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Avast ordered to stop selling browsing data from its browsing privacy apps

Avast is a well-known name in security research and . It has provided extensions, mobile , and other tools to enhance . These were marketed to “block annoying tracking cookies that collect data on your browsing activities,” and prevent services from “tracking your online activity.” However, the company was found to be collecting users' browser information from 2014 to 2020 and selling it to more than 100 other companies through a subsidiary called Jumpshot.

According to the Federal Trade Commission (FTC), Avast must pay $16.5 million under a proposed recent FTC order, which is expected to be used to provide redress to consumers. Avast will also be prohibited from selling future browsing data, must obtain express consent on future data gathering, notify customers about prior data sales, and implement a “comprehensive program” to address prior conduct.

The complaint filed by the FTC notes that after Avast acquired Jumpshot in early 2014, it rebranded the company as an analytics seller. Jumpshot claimed it offered “unique insights” into the habits of “more than 100 million online consumers worldwide.” This included the ability to “see where your audience is going before and after they visit your site or your competitors' sites, and even track those who visit a specific URL.”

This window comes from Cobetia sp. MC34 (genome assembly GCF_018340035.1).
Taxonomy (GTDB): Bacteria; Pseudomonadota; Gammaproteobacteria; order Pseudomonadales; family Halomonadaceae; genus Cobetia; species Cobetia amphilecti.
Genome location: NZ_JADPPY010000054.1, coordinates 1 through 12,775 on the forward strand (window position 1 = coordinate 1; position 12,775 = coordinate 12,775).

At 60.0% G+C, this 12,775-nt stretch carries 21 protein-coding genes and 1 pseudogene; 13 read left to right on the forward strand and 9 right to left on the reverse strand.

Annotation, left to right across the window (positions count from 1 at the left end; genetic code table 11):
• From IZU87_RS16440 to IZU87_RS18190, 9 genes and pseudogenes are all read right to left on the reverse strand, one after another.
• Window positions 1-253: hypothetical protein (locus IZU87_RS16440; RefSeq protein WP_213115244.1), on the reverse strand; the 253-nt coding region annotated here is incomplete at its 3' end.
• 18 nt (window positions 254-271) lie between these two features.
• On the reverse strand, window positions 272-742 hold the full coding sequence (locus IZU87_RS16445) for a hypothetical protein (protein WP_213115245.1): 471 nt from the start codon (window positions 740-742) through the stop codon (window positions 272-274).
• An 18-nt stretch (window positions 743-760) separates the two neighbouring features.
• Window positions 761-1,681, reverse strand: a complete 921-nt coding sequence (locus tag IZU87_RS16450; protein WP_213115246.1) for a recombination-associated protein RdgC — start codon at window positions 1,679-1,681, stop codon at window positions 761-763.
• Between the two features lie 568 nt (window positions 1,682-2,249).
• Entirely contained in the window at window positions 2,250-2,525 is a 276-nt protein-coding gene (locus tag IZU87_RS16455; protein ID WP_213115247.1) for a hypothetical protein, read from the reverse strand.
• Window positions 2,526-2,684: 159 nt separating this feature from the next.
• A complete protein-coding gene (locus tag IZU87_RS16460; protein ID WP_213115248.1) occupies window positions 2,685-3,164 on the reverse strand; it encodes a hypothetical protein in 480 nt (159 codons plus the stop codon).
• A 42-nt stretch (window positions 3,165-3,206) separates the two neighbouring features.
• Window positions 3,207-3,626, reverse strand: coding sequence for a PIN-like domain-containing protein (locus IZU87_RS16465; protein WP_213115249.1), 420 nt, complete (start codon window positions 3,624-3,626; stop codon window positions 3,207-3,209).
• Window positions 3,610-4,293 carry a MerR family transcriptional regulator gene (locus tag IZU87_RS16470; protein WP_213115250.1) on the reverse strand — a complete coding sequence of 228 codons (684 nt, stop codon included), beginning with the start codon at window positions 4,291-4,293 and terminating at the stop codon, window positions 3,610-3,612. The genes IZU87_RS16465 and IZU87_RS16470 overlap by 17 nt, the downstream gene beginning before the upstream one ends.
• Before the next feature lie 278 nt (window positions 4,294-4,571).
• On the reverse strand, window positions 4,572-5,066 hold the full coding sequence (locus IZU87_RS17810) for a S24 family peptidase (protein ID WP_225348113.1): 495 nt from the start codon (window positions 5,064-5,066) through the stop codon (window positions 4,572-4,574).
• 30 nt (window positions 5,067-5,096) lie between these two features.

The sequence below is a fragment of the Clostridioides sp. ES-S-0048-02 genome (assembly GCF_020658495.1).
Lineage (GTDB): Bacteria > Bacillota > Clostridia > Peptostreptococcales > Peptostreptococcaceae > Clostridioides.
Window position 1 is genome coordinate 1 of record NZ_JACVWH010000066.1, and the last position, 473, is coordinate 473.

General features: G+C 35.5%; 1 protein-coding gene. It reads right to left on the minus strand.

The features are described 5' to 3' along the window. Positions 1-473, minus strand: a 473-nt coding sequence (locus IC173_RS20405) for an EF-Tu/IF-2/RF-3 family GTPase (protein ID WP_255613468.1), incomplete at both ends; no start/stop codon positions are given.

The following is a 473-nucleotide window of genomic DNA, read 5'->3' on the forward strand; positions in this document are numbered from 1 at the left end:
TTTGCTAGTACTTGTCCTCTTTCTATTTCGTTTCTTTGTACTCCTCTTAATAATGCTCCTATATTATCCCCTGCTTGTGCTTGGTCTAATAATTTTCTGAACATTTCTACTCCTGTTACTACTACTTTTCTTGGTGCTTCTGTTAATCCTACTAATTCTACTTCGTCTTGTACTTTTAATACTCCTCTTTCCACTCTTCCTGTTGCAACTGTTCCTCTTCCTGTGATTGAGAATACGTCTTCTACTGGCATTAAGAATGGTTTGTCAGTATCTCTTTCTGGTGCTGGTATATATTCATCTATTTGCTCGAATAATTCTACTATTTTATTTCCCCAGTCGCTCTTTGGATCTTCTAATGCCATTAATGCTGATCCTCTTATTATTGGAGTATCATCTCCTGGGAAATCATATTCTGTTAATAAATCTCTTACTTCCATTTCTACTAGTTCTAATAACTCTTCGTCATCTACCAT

Although Avast and Jumpshot claimed the data had identifying information removed, the FTC argues that this was “insufficient.” Jumpshot's offerings included a unique device identifier for each browser, which was included in data like an “All Clicks Feed,” “Search Plus Click Feed,” “Transaction Feed,” and more.

The FTC's complaint details how various companies would purchase these feeds, often with the express purpose of pairing them with a company's data, down to an individual user basis. Some Jumpshot contracts attempted to prohibit re-identifying Avast users, but “those prohibitions were limited,” the complaint notes.

The connection between Avast and Jumpshot became publicly known in January 2020 after reporting by Vice and PC Magazine revealed that clients, including Home Depot, , , Pepsi, and McKinsey, were buying data from Jumpshot, as seen in confidential contracts.

Data obtained by the publications showed that buyers could purchase data including Maps look-ups, individual LinkedIn and YouTube pages, porn sites, and more. “It's very granular, and it's great data for these companies, because it's down to the device level with a timestamp for every click you make,” said an analyst.

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